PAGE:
The Outdoors from a Hunter’s Perspective
Few people spend as much time in Maine’s great outdoors as hunters and increasingly, those hunters are women. According to Maine’s Department of Inland Fisheries and Wildlife, fishing license sales to women have gone up 15 percent since 2010. In the same time frame, there’s been a 30 percent increase in women getting hunting licenses. MWM called Cathy DeMerchant, a board member of the Sportsman’s Alliance of Maine, to talk about what being outdoorswoman means to her. The Vassalboro resident gave us that, plus an excellent story about that time she threw a romance novel at a bear. Yes, a bear.
BREAKING THE ICE: In addition to her leadership with the Sportsman’s Alliance, DeMerchant served on the advisory council for the Department of Inland Fisheries and Wildlife, a position she was appointed to by Gov. John Baldacci and then again by Gov. Paul LePage. Those are serious credentials (her leadership has been “outstanding,” says George Smith, outdoors writer and past executive director of the Sportsman’s Alliance) but DeMerchant came to hunting relatively late. “There wasn’t a lot of [hunting] growing up. Dad would go. He would take us ice fishing, though.” These early experiences with her father instilled a deep love of the outdoors, which blossomed into a passion when she met her husband John. “John was an avid hunter, and I was not going to be the one who sat home.” DeMerchant and her husband have a son each from previous marriages, five months apart in age, and had a third together. The boys were raised hunting and now that they’re grown (John, 30, Joshua, 29, Logan, 24) all five regularly head into the woods together.
BULL MOOSE: Last year DeMerchant was one of the lucky 2,100 (of about 50,000 who applied) to get a permit to hunt a moose last year. “You prep for months, pack casseroles, leave early in the morning. We went up as a group. It’s a family affair.” While DeMerchant and her subpermittee, her son John, harvested a bull moose, the friendly competition was clear. “I shot first,” she says.
COMMUNION: For DeMerchant, hunting is a means of communing with her family, other hunters and most of all, herself. “Being in the woods, you can reflect, talk to God, tune into the animals’ energy. It’s not all about killing.”
THE BOSS TAKES A PERSONAL DAY: DeMerchant is the president and co-owner of Capital Area Staffing Solutions in Augusta and Bangor Area Staffing Solutions. Being the boss means flexibility to take a personal day when the woods are calling. “That time in the woods allows me to center myself, talk to God and enjoy the bounty of nature he has provided.”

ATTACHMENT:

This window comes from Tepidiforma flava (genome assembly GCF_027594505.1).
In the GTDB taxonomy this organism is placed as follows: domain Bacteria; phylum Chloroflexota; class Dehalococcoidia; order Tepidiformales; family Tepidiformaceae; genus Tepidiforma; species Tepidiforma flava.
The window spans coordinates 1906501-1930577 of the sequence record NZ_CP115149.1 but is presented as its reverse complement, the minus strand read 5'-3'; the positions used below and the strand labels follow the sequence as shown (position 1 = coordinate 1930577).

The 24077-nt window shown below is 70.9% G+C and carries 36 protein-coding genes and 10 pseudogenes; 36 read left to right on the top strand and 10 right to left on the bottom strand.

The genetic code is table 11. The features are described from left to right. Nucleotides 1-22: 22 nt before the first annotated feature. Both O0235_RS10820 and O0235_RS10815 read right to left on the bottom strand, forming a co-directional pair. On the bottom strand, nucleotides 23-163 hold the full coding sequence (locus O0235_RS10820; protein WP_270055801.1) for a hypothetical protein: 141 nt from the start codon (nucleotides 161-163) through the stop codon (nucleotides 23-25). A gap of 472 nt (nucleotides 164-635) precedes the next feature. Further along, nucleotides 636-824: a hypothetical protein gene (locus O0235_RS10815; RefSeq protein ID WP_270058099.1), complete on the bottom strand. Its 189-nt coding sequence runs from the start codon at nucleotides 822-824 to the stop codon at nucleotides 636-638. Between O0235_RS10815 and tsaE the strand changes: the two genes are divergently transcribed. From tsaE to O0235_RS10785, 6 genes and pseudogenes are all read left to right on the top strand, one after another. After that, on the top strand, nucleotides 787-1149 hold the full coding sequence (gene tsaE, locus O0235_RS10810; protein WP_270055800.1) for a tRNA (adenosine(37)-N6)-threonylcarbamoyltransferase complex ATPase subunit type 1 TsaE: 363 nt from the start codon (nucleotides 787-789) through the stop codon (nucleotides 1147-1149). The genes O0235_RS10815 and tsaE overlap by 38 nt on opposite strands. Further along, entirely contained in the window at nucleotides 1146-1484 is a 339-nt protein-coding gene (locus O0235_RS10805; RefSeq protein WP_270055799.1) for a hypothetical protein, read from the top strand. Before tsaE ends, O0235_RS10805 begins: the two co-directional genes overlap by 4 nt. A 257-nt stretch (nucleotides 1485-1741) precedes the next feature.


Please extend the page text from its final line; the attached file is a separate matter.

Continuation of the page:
LOCAL AND ORGANIC: DeMerchant feeds her family almost exclusively on the meat they harvest, along with vegetables from their garden. “There’s nothing better than moose meat. It’s very healthy, too. When you harvest a moose, you get a lot of burgers. Bear meat is also excellent.” For DeMerchant, handling the meat from harvest to butchering to cooking inspires a level of confidence she can’t get anywhere else. “The meat is organic, completely fresh. I know what my food is eating.”
WELCOME WAGON? Has it been hard to be a woman in a sport and pastime still dominated by men (even with those recent increases, women still held only 13.3 percent of Maine hunting licenses in 2017)? Not at all, says DeMerchant. “The advisory council [at Inland Fisheries] was all men. They were so kind, really took me under their wings. All gentlemen.”
CLOSEST ENCOUNTER: Once, while hunting bear, DeMerchant was patiently waiting for her prey. “I like to read historical romance in the woods. So I’m reading and snap, there’s a huge bear to my right. My gun was not properly placed, so I didn’t have a good reach to it. The bear was scenting me with its mouth open.” Instinctively, she used what she had in hand. “I stood up, threw the book at it, and went immediately back to my truck and left for the night.”
MOTHER-DAUGHTER TIME: One of DeMerchant’s favorite memories is of taking her mother, newly diagnosed with Parkinson’s disease and looking to spend quality time with her daughter, out on a hunt with her. “She always has such anxiety when I bear hunt. I asked her to go with me, and she was such a trooper. The second night…she was reading and a bear was at the bait site. I said ‘Mom, the bear is down there.’ She was so amazed. I didn’t shoot. Then the coyotes lit up, and they were very close. It was so cool for Mom to see that out in the wild. We don’t have to shoot every time.”
Chelsea Terris Scott is a writer and educator. She lives with her husband and daughters in Portland.